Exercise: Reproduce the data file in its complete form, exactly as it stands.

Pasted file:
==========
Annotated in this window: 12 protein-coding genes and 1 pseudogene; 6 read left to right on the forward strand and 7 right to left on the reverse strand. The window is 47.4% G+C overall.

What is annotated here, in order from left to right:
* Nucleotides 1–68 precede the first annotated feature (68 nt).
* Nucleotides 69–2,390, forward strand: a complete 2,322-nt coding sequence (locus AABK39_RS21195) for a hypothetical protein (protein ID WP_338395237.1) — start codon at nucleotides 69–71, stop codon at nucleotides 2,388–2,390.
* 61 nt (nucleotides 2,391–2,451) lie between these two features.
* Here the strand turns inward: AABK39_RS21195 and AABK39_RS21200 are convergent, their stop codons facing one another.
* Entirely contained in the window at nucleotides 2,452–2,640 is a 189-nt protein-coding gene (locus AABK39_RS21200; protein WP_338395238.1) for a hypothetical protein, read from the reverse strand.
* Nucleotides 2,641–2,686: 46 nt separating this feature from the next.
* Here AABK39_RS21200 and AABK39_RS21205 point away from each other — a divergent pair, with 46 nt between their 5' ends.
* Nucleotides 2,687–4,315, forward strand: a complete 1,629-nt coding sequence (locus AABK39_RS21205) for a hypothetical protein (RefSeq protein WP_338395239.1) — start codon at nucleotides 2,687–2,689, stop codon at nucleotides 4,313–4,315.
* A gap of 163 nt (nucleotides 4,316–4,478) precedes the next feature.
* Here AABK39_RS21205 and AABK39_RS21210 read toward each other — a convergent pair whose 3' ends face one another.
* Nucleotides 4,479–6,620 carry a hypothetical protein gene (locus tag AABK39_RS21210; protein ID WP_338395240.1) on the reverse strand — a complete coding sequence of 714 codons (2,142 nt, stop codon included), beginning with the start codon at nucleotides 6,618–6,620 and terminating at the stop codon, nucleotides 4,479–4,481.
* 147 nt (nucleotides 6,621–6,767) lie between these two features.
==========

Annotated in this window: 12 protein-coding genes and 1 pseudogene; 6 read left to right on the forward strand and 7 right to left on the reverse strand. The window is 47.4% G+C overall.

What is annotated here, in order from left to right:
* Nucleotides 1–68 precede the first annotated feature (68 nt).
* Nucleotides 69–2,390, forward strand: a complete 2,322-nt coding sequence (locus AABK39_RS21195) for a hypothetical protein (protein ID WP_338395237.1) — start codon at nucleotides 69–71, stop codon at nucleotides 2,388–2,390.
* 61 nt (nucleotides 2,391–2,451) lie between these two features.
* Here the strand turns inward: AABK39_RS21195 and AABK39_RS21200 are convergent, their stop codons facing one another.
* Entirely contained in the window at nucleotides 2,452–2,640 is a 189-nt protein-coding gene (locus AABK39_RS21200; protein WP_338395238.1) for a hypothetical protein, read from the reverse strand.
* Nucleotides 2,641–2,686: 46 nt separating this feature from the next.
* Here AABK39_RS21200 and AABK39_RS21205 point away from each other — a divergent pair, with 46 nt between their 5' ends.
* Nucleotides 2,687–4,315, forward strand: a complete 1,629-nt coding sequence (locus AABK39_RS21205) for a hypothetical protein (RefSeq protein WP_338395239.1) — start codon at nucleotides 2,687–2,689, stop codon at nucleotides 4,313–4,315.
* A gap of 163 nt (nucleotides 4,316–4,478) precedes the next feature.
* Here AABK39_RS21205 and AABK39_RS21210 read toward each other — a convergent pair whose 3' ends face one another.
* Nucleotides 4,479–6,620 carry a hypothetical protein gene (locus tag AABK39_RS21210; protein ID WP_338395240.1) on the reverse strand — a complete coding sequence of 714 codons (2,142 nt, stop codon included), beginning with the start codon at nucleotides 6,618–6,620 and terminating at the stop codon, nucleotides 4,479–4,481.
* 147 nt (nucleotides 6,621–6,767) lie between these two features.